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September 3 2009

Access to Care Saves Lives

Nicole Kurokawa Neily

As of now, there is no cure for breast cancer. Until one is found, early detection and access to care in a timely fashion offer the best chance for survival from this devastating disease. A report released last week by the Patients Association in Britain revealed shoddy care and long delays, and allegations continue to mount. While women in the UK wait for basic treatments, unbelievable stories have surfaced of convicts being given plastic surgery and the government paying for sex-change operations. Is this the model health system we want to implement in the U.S.?

Before the comments start, I'll add that I understand that insurance companies also limit care for victims of breast cancer; however, individuals have other options for coverage and financing if they are placed in that difficult situation. Certainly changes should be made to our current health care system to address these problems. But a single-payer system is not the best way to do so. If the government runs the entire system, it is questionable if alternative care will be allowed (such is the case with Medicare, where patients freedom to spend their own money on Medicare-covered services has been severely restricted, even when Medicare has denied coverage) or if it will even exist. As doctors' and hospitals' fees are capped, fewer providers will remain in the system in the long run. Fewer doctors will lead to longer delays - which is precisely the situation we need to avoid.

Rather than creating a new government bureaucracy from scratch, current programs designed to help the poor and underserved should be reformed. There are many, many changes that could be made that would be better than what we have now.  For starters, waste and fraud are rampant in the Medicaid system; additional oversight of this program is sorely needed so that the government's finite dollars are wisely spent. The federal government's dollar-for-dollar matches to states for Medicare should be given in the form of block grants, so that states are allowed to determine their own health priorities. Programs to assist cancer patients and other chronic diseases can be tested for effectiveness at the state and local level, and implemented more widely if they are successful. Private charities should be encouraged to take an active role in this process, as should doctors, hospitals, and companies. Those that truly need assistance should be helped; those that are able to obtain coverage on their own should be encouraged to do so.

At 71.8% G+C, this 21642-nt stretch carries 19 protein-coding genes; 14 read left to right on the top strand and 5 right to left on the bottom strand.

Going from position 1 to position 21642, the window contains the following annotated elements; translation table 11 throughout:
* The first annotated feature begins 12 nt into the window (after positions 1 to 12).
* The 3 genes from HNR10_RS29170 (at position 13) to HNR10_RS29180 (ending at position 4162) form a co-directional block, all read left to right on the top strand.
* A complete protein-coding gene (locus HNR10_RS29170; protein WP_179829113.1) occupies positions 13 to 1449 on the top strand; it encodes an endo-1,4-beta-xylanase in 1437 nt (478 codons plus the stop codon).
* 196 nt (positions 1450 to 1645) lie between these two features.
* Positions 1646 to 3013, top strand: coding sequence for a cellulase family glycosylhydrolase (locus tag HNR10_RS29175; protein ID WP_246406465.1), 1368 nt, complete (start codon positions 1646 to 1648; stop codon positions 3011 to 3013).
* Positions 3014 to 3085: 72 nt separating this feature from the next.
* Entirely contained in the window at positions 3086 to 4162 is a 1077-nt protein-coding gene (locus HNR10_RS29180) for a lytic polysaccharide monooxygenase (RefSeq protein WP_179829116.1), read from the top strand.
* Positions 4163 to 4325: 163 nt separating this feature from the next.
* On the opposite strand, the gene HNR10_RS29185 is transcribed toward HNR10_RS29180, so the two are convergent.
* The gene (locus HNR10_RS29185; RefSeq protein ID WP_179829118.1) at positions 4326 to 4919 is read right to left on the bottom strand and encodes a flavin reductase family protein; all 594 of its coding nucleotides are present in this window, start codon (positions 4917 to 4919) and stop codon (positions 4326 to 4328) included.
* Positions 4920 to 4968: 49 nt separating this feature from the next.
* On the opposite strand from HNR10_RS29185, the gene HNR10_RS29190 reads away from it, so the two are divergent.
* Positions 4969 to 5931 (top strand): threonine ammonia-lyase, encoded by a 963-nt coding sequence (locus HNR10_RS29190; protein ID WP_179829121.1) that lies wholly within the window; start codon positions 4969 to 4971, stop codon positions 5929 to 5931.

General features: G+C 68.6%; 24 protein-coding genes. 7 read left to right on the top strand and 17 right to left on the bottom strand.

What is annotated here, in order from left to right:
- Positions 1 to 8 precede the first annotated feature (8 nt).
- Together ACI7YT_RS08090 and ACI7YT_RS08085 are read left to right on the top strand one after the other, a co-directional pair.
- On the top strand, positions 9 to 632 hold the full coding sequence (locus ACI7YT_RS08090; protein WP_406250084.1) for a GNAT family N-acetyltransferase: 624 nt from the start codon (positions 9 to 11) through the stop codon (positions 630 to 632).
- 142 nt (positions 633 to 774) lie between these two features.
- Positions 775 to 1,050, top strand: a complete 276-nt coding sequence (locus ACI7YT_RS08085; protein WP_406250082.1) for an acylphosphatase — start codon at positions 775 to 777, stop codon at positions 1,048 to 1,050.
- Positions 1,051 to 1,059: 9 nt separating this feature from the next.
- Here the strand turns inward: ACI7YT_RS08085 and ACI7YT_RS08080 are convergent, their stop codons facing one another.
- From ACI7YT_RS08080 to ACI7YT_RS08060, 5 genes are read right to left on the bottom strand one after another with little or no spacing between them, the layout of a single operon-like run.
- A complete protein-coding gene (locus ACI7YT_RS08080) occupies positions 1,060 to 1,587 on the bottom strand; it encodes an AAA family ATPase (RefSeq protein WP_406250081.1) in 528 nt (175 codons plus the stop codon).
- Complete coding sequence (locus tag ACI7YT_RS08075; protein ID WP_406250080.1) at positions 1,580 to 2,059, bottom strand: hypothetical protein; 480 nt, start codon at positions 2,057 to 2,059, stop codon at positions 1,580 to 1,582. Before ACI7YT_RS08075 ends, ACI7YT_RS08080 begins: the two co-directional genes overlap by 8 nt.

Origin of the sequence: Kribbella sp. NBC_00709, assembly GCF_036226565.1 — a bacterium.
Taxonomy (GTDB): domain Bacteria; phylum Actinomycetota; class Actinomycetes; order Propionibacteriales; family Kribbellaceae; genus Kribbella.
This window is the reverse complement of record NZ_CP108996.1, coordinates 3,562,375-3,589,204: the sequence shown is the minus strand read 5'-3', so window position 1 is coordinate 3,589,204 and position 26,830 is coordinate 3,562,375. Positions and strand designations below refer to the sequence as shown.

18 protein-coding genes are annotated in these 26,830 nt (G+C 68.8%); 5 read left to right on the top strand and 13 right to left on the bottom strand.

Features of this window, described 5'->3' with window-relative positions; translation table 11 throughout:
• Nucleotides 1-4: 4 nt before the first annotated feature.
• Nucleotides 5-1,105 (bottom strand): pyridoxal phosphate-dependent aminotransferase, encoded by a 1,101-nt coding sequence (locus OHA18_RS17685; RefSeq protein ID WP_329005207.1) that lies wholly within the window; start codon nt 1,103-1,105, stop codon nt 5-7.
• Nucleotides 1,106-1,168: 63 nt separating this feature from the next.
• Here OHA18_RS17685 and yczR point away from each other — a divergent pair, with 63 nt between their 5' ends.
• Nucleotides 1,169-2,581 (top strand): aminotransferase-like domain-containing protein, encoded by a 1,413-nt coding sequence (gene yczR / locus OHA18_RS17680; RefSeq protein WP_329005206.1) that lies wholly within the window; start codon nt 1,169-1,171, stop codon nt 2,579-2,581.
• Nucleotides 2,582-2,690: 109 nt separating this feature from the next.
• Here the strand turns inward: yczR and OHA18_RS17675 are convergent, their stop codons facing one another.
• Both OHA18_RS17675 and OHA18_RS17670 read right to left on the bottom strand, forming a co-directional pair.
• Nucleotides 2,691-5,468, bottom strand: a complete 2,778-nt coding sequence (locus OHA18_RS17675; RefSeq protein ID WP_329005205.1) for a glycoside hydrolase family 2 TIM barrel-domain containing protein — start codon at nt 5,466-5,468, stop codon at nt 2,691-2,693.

Once women have been screened, diagnosed, and treated, however, the battle is not over. Survivors need access to care after they have recovered. Many states have experimented with high-risk pools to cover those citizens who have been denied coverage because of their preexisting condition. Paid for through a combination of dedicated state funds and premiums (according to the National Conference for State Legislatures, typical rates are 125 percent to 200 percent of "average medically underwritten" individual insurance rates in the state.) This shows great promise in providing a safety net for many people until they are in the clear and can reenter the private insurance market.

The current system is deeply flawed. However, changes can be made that will benefit women who need care without reducing the parts of the system that work. There are benefits to the American medical system - medical innovations developed in the U.S. have helped people around the world. We should try to preserve the good in our system as much as possible, while improving the system for everyone, including helping those who cannot provide for their own care.

IIndependent Women's Forum is an educational 501(c)(3) dedicated to developing and advancing policies that aren’t just well intended, but actually enhance people’s freedom, choices, and opportunities. IWF is the sister organization of the Independent Women’s Voice.​
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